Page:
NEW DELHI: Contrary to the common belief, militants killed by security forces and recruitment of local youth in militancy are not consistently and directly proportional, as per the Jammu & Kashmir security data of the last 10 years accessed exclusively by TOI.

In the last 10 years, the data shows that the highest number of counter-insurgency operations (205) were conducted in 2007 under the Ghulam Nabi Azad led coalition government of Congress and PDP. Over 330 terrorists were killed and over 530 terrorists and over ground workers were arrested. The terror attacks on civilians, security forces and others incidentally, were also the highest in 2007.

Since many tend to think that anti-terror operations are directly proportional to recruitment of local militants in Kashmir, one would assume that years 2007 and 2008 would have provoked more youth to join militancy. However, as per the data, in 2007, just 25 youth took up arms in Kashmir.

Even in the following years, 2008 and 2009, when the Kashmir valley erupted with organised stone-pelting and street violence, first during the Amarnath land crisis and then over the death of two Shopian women due to drowning, the recruitment was abysmally low. Only six and eight youth joined militancy in 2008 and 2009, respectively. In 2010, when over 100 youth were killed in clashes with security forces and 163 militants were killed in combat operations, only 24 youth joined militancy.

The recruitment shows some correlation with counter-insurgency operations (CIOs) or militants killed, only beginning 2014 when the Narendra Modi government came to power in New Delhi.

“Though there is a correlation from 2014, it does not explain why recruitment did not rise when both counter-insurgency operations and the number of militants killed were highest in 2007. The problem is that people believe correlation and causation are the same. In Kashmir, statistics do not even show consistent correlation, let alone tell you anything about the causation,” said a data analyst of the CID.

In the last five years, there has been a gradual increase in the number of counter-insurgency operations but the numbers still do not exceed the operations conducted in 2007 or 2008. “So I am not sure why politicians keep saying that India has adopted a muscular approach in Kashmir in the last four years. Our security policy has been consistent,” an Army officer said.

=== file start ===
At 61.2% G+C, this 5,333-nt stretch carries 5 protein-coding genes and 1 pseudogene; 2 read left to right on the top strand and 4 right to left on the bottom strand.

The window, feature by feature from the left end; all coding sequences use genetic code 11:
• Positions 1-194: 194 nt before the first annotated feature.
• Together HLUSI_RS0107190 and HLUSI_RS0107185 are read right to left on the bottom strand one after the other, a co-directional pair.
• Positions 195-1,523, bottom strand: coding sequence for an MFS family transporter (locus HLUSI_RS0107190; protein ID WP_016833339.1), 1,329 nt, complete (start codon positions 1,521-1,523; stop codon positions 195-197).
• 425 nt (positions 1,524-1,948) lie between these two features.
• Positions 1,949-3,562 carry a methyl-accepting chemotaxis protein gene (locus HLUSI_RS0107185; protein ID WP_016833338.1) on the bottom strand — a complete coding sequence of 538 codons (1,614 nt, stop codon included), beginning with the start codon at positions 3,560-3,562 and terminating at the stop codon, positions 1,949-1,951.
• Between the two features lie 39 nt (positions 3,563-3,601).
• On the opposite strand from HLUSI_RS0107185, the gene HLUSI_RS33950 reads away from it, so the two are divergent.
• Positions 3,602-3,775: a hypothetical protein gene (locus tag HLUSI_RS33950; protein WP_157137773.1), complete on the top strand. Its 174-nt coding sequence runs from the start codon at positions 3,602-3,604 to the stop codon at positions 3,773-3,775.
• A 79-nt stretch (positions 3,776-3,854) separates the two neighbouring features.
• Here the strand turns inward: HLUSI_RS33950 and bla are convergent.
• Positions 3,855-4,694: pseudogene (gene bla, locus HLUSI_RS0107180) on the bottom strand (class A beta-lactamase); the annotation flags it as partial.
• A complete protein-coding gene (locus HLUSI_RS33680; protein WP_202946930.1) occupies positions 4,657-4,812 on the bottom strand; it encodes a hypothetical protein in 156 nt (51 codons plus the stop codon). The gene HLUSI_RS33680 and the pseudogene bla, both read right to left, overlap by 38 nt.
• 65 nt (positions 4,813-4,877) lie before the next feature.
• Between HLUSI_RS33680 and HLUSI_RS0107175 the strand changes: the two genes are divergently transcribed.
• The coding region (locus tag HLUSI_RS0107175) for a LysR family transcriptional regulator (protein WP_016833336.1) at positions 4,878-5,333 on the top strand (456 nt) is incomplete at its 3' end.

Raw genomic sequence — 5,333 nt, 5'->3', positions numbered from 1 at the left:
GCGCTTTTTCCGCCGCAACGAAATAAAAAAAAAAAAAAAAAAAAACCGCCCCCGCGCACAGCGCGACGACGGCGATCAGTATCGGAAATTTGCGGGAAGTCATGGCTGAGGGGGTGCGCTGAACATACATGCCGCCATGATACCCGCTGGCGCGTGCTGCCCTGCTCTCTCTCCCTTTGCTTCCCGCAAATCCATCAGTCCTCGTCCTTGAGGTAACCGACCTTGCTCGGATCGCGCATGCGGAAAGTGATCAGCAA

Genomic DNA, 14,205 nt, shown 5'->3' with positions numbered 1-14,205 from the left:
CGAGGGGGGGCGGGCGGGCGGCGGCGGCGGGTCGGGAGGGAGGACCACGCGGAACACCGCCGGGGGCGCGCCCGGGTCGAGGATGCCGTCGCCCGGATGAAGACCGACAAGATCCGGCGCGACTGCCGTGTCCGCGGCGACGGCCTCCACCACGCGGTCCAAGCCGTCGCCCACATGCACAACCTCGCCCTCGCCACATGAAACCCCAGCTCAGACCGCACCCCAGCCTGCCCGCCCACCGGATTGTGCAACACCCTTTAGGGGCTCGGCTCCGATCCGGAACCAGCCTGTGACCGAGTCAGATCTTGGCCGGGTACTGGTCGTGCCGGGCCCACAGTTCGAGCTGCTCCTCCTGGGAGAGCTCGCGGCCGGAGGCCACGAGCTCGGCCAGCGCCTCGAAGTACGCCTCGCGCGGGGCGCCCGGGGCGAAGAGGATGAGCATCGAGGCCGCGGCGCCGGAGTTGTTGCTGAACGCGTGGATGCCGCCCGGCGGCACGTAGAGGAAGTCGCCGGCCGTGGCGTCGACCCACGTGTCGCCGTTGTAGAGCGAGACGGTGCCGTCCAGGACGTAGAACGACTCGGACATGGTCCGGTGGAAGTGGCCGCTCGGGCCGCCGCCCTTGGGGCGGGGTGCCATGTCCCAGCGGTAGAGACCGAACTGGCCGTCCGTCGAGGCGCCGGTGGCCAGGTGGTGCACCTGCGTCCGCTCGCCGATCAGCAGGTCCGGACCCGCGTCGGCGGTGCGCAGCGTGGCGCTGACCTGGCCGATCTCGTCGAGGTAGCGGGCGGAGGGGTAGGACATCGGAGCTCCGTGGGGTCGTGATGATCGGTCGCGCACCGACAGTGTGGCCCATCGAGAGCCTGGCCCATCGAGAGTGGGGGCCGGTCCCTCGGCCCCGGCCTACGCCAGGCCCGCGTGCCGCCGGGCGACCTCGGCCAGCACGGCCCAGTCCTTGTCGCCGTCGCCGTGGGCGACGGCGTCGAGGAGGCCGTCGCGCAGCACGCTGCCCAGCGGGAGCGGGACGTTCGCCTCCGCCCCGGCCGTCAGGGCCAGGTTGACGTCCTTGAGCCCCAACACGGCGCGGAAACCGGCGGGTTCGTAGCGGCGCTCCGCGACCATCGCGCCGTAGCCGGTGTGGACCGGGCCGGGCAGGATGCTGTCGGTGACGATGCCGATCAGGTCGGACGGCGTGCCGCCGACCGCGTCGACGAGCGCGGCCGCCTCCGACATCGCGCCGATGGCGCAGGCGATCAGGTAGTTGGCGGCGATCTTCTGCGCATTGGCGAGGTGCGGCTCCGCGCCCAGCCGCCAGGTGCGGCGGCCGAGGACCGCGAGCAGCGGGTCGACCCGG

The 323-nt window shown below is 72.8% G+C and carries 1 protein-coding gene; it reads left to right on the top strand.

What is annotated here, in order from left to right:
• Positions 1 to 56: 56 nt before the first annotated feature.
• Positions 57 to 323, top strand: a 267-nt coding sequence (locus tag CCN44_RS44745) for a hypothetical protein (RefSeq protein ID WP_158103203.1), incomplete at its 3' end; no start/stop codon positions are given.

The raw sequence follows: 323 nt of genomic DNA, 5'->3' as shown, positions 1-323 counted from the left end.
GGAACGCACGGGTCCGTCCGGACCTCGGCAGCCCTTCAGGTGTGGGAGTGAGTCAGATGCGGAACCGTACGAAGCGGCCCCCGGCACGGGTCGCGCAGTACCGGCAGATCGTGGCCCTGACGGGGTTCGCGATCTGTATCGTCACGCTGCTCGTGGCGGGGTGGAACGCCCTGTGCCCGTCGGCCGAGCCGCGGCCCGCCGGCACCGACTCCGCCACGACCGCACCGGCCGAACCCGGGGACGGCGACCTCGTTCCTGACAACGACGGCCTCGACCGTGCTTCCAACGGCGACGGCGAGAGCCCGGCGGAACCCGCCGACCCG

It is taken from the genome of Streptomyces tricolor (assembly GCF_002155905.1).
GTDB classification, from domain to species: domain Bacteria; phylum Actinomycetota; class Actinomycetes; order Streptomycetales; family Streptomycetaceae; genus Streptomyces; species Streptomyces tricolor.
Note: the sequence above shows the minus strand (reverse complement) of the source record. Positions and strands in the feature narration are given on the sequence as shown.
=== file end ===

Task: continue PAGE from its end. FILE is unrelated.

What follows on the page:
A police officer involved in combat operations said that if at all there was a change, it surely has been to minimise collateral damage. “Over the years, our records of collateral have come down drastically and there are almost no extra-judicial killings and fake encounters now,” he claimed.

The only thing that’s clear from the decade-long data is that 2011 and 2012 were relatively calmer after the massive street violence of 2008, 2009 and 2010. Both terror attacks and street violence (stone-pelting and mob rioting) as well as combat operations were at an all-time low for those two years, in the last decade. “Everything went downhill after the hanging of the Parliament terror attack convict Afzal Guru in 2013. Suddenly, the street violence went up by five times and recruitment of local youth in militancy doubled the next year,” a security expert in Srinagar said.

A National Conference leader who was at helm of affairs at time and did not want to be named said: “We had warned New Delhi at the time that Guru’s hanging would open floodgates of new militancy and street violence in Kashmir. But the then Union home minister P Chidambaram rejected Guru’s mercy petition and recommended death penalty for him to the President of India. Burhan Wani and his successors are a product of that decision.”